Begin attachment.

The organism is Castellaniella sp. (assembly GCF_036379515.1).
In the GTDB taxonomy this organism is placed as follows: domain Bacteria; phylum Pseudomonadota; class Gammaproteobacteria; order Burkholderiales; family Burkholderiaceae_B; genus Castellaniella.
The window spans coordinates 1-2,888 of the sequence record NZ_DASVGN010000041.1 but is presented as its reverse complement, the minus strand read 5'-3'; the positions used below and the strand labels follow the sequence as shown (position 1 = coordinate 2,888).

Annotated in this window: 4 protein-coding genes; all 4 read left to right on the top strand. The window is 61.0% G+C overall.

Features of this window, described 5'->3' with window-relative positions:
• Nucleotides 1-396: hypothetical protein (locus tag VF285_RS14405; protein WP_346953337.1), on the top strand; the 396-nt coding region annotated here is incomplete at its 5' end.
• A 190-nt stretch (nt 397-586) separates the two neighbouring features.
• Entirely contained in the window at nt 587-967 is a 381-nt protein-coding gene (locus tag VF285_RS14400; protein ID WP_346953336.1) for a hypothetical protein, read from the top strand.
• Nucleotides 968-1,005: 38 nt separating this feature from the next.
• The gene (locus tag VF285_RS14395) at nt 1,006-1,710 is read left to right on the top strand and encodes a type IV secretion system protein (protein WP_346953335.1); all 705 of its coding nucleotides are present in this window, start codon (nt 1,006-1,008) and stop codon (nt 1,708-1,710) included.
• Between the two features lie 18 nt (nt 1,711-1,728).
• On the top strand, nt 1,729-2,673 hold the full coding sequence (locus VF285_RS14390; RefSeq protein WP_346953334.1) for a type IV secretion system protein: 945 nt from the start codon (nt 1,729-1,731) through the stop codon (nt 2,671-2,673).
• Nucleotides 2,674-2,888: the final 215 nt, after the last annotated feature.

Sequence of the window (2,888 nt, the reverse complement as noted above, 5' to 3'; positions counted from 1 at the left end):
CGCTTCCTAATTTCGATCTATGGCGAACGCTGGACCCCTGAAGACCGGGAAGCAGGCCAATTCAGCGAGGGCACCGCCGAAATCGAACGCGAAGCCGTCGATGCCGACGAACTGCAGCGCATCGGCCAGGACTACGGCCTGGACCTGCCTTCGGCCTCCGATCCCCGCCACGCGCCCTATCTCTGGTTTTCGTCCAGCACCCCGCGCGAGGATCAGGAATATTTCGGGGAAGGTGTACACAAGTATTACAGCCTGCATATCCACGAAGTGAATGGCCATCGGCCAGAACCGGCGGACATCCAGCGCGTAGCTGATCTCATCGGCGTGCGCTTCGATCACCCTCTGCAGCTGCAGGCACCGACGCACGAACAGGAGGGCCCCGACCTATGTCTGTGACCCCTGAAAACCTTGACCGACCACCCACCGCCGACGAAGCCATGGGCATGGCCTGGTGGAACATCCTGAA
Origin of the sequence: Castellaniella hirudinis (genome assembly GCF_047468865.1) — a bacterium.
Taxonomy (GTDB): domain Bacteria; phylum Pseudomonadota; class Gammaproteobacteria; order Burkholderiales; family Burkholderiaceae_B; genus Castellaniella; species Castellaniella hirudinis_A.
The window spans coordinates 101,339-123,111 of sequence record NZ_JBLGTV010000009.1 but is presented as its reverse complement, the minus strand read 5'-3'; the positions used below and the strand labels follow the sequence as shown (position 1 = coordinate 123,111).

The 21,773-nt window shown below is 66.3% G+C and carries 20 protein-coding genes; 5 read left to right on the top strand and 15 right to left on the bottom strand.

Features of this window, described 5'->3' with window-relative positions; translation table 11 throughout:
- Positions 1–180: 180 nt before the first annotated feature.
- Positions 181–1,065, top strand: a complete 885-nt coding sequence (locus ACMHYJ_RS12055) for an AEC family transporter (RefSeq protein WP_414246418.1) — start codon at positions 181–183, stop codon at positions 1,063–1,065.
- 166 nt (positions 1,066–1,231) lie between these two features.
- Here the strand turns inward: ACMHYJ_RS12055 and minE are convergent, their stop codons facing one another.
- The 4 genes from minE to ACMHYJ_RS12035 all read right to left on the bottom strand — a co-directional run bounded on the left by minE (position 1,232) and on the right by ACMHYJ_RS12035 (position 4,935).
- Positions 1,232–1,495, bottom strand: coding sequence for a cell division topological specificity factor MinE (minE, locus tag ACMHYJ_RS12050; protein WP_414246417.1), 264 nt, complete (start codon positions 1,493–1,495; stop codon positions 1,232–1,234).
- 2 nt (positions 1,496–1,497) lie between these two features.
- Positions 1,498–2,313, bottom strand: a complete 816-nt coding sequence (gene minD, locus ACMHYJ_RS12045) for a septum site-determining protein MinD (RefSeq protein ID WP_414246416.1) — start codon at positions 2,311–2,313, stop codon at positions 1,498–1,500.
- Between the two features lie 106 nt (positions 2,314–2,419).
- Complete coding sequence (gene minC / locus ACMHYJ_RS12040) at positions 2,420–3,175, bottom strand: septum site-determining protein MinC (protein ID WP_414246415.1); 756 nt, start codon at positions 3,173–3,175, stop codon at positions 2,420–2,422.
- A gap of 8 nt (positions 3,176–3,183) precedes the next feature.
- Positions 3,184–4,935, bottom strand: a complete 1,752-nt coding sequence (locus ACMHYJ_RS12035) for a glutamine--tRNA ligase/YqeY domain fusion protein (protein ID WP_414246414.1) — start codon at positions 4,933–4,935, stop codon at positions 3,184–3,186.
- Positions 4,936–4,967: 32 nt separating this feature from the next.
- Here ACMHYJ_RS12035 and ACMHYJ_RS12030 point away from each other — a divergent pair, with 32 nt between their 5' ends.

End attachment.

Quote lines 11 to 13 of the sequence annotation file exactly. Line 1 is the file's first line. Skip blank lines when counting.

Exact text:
• Between the two features lie 18 nt (nt 1,711-1,728).
• On the top strand, nt 1,729-2,673 hold the full coding sequence (locus VF285_RS14390; RefSeq protein WP_346953334.1) for a type IV secretion system protein: 945 nt from the start codon (nt 1,729-1,731) through the stop codon (nt 2,671-2,673).
• Nucleotides 2,674-2,888: the final 215 nt, after the last annotated feature.